Apple had Steve Jobs. Facebook has Mark Zuckerberg. And Wikipedia has Jimmy Wales.
And just like The Social Network and Jobs, Wales has a film about him.
However unlike Jobs and Zuckerberg, the film about the Wikipedia co-founder is not a major motion picture starting Hollywood actors. (Though I think Paul Giamatti would be perfect). Instead, Wales appears as the protagonist of the 2010 documentary Truth in Numbers? Everything According to Wikipedia. The documentary, co-directed by Scott Glosserman and Nic Hill interviews dozens of Wikipedians as well as authors, journalists and critics who have mixed views on the site, such as the late historian Howard Zinn, Bob Schieffer of CBS News, and former Central Intelligence Agency Director James Woolsey. But Wales is without question the central character.
Not surprisingly almost everything Wales himself does and says in the film casts Wikipedia in a good light. Indeed, the film starts with him visiting Varanasi, India where he teaches a local how to edit Wikipedia. That transitions into him speaking before an American crowd saying “Imagine a world where everyone on the planet is given free access to the sum of human knowledge. That’s what we’re doing.” From this start you get a sense that the documentary will focus on how Wales and Wikipedia is changing the world for the better. And there certainly is some of that. Glosserman and Hill show the international bonding of the Wikipedia community, as Korean, Indonesian, Chinese, Indian, Dutch, Taiwanese, Arabic, South African, English and American Wikipedians of both genders are interviewed. (Compare this to the “critics,” all but one of whom are men, and most of whom are old and white.) In one of the best lines of the film, a Taiwanese Wikipedian who earlier is depicted meeting a Chinese Wikipedian with whom he had collaborated on an article, says “Through Wikipedia it’s unbelievable I could make friends with a communist.” The other interviews with members of the Wikipedia community aren’t as touching, but they all do share a sincere sense of optimism about the site.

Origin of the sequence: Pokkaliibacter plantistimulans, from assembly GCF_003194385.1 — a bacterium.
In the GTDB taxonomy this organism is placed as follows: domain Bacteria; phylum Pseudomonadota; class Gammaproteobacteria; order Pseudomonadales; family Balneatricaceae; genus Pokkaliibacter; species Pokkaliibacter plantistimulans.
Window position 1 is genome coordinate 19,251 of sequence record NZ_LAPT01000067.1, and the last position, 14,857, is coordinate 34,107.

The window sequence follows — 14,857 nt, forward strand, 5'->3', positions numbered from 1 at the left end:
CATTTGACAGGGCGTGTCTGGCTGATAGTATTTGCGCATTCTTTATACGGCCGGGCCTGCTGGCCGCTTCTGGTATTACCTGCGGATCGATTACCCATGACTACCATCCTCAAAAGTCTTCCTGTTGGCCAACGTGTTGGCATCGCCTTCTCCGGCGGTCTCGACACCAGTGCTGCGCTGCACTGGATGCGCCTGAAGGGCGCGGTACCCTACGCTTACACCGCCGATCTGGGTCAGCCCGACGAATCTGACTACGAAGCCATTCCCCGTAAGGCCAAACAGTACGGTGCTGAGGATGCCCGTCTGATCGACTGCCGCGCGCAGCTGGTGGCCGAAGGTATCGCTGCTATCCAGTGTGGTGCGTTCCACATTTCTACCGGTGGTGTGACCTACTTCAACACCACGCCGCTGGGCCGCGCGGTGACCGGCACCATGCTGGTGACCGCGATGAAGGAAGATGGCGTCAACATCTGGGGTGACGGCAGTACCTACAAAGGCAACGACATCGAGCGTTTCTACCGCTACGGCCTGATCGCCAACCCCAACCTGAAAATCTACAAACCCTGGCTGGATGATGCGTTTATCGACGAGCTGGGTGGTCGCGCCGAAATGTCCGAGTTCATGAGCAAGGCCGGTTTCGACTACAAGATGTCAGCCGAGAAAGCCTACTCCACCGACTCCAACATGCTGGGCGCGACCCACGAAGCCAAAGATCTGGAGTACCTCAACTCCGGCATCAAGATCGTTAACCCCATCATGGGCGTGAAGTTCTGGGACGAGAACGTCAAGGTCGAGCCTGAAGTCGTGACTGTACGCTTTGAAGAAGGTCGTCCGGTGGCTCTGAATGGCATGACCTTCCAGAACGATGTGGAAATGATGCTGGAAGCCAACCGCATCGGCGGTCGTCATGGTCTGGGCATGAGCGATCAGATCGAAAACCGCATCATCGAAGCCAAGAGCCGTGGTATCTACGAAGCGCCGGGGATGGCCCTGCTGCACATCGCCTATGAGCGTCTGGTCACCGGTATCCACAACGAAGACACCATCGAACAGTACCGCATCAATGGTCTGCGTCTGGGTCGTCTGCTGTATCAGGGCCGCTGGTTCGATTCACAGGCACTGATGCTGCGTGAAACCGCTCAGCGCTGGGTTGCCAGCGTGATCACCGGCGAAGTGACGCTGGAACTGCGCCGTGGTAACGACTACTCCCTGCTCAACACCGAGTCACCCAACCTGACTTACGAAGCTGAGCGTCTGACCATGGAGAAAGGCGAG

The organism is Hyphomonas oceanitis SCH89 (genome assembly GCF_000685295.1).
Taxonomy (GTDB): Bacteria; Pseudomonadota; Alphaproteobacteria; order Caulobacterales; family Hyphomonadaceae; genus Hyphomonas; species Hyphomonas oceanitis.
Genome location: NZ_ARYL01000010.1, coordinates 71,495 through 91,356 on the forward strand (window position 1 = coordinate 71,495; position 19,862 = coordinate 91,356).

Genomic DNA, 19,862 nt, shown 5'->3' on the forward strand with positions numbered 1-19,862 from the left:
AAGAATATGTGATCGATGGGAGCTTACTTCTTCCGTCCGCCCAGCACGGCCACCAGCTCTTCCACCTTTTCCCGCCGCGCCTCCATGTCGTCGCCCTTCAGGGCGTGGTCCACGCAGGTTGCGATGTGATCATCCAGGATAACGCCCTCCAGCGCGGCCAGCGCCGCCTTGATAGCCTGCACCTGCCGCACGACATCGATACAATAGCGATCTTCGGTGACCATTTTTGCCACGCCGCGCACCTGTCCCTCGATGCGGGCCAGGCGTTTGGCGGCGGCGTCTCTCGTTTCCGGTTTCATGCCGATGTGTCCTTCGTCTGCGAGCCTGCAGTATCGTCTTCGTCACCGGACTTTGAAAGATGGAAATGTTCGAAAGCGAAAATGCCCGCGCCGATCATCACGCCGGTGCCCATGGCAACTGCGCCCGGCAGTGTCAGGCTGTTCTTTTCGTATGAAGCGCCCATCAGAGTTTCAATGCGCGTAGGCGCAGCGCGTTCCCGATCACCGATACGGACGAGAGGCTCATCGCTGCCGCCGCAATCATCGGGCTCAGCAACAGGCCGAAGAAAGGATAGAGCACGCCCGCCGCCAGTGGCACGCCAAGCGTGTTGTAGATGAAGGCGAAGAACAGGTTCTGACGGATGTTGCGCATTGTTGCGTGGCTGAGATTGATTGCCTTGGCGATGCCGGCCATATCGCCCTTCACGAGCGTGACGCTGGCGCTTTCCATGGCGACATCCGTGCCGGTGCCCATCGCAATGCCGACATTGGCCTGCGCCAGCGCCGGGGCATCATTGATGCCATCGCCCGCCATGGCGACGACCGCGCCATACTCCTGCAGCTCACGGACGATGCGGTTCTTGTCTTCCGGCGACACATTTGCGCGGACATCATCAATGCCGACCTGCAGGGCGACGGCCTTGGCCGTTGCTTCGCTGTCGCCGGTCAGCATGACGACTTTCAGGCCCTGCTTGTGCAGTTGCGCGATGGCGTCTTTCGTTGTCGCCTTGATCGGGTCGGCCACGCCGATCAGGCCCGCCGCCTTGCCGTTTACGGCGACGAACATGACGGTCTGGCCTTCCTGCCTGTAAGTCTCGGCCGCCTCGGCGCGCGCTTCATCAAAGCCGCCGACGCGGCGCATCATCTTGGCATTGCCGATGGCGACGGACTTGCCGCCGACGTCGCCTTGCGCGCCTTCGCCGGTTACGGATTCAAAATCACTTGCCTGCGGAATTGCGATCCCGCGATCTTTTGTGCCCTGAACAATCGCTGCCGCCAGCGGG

Yet, there is balance. As I mentioned in my first post, the documentary mirrors the Wikipedia site’s “Npov” mission to balance all articles. Glossmerman and Hill don’t really build any specific narrative, except that “Wikipedia is good but it also is bad.” The target of a lot of this criticism is Wales himself. About halfway through the movie, internet critic Andrew Keen says that Wales possesses the Libertarian suspicion of external authority first espoused by Ayn Rand. These comments frame clips of Wales talking about how Rand’s novel The Fountainhead influenced him (“My motivation is not altruism”), clips of Rand expounding her own philosophy (“I say man is entitled to his own happiness, and he must achieve it himself”) and clips of the 1949 movie version of The Fountainhead (“He served no one and served nothing. He lived by himself.”) Taken together, these clips depict Wales not as a man providing access to human knowledge for the benefit of humanity, but for his own ego.